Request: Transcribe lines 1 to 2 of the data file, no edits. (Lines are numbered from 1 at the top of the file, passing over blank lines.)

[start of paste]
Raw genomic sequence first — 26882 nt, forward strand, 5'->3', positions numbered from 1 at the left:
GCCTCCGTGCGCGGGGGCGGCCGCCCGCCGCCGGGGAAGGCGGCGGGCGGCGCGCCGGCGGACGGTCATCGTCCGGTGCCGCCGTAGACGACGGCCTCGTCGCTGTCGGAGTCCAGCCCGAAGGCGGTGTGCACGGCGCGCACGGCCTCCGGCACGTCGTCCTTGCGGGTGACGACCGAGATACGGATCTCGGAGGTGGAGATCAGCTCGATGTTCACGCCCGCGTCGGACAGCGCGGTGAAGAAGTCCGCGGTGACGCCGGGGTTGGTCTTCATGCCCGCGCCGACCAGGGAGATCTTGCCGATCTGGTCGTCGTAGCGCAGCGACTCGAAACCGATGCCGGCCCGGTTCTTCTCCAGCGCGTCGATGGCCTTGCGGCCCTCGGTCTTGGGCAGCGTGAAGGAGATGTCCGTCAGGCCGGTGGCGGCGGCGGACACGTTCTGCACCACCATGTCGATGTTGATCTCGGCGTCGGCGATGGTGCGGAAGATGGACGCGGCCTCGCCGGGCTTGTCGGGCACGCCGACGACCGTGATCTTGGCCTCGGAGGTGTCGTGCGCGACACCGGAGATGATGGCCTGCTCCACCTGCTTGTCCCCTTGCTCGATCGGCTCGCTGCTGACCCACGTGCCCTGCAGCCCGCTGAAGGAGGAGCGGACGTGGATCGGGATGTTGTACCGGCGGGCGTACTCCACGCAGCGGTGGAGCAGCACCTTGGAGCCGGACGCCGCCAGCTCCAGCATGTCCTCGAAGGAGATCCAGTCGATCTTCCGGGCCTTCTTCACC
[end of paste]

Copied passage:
Raw genomic sequence first — 26882 nt, forward strand, 5'->3', positions numbered from 1 at the left:
GCCTCCGTGCGCGGGGGCGGCCGCCCGCCGCCGGGGAAGGCGGCGGGCGGCGCGCCGGCGGACGGTCATCGTCCGGTGCCGCCGTAGACGACGGCCTCGTCGCTGTCGGAGTCCAGCCCGAAGGCGGTGTGCACGGCGCGCACGGCCTCCGGCACGTCGTCCTTGCGGGTGACGACCGAGATACGGATCTCGGAGGTGGAGATCAGCTCGATGTTCACGCCCGCGTCGGACAGCGCGGTGAAGAAGTCCGCGGTGACGCCGGGGTTGGTCTTCATGCCCGCGCCGACCAGGGAGATCTTGCCGATCTGGTCGTCGTAGCGCAGCGACTCGAAACCGATGCCGGCCCGGTTCTTCTCCAGCGCGTCGATGGCCTTGCGGCCCTCGGTCTTGGGCAGCGTGAAGGAGATGTCCGTCAGGCCGGTGGCGGCGGCGGACACGTTCTGCACCACCATGTCGATGTTGATCTCGGCGTCGGCGATGGTGCGGAAGATGGACGCGGCCTCGCCGGGCTTGTCGGGCACGCCGACGACCGTGATCTTGGCCTCGGAGGTGTCGTGCGCGACACCGGAGATGATGGCCTGCTCCACCTGCTTGTCCCCTTGCTCGATCGGCTCGCTGCTGACCCACGTGCCCTGCAGCCCGCTGAAGGAGGAGCGGACGTGGATCGGGATGTTGTACCGGCGGGCGTACTCCACGCAGCGGTGGAGCAGCACCTTGGAGCCGGACGCCGCCAGCTCCAGCATGTCCTCGAAGGAGATCCAGTCGATCTTCCGGGCCTTCTTCACC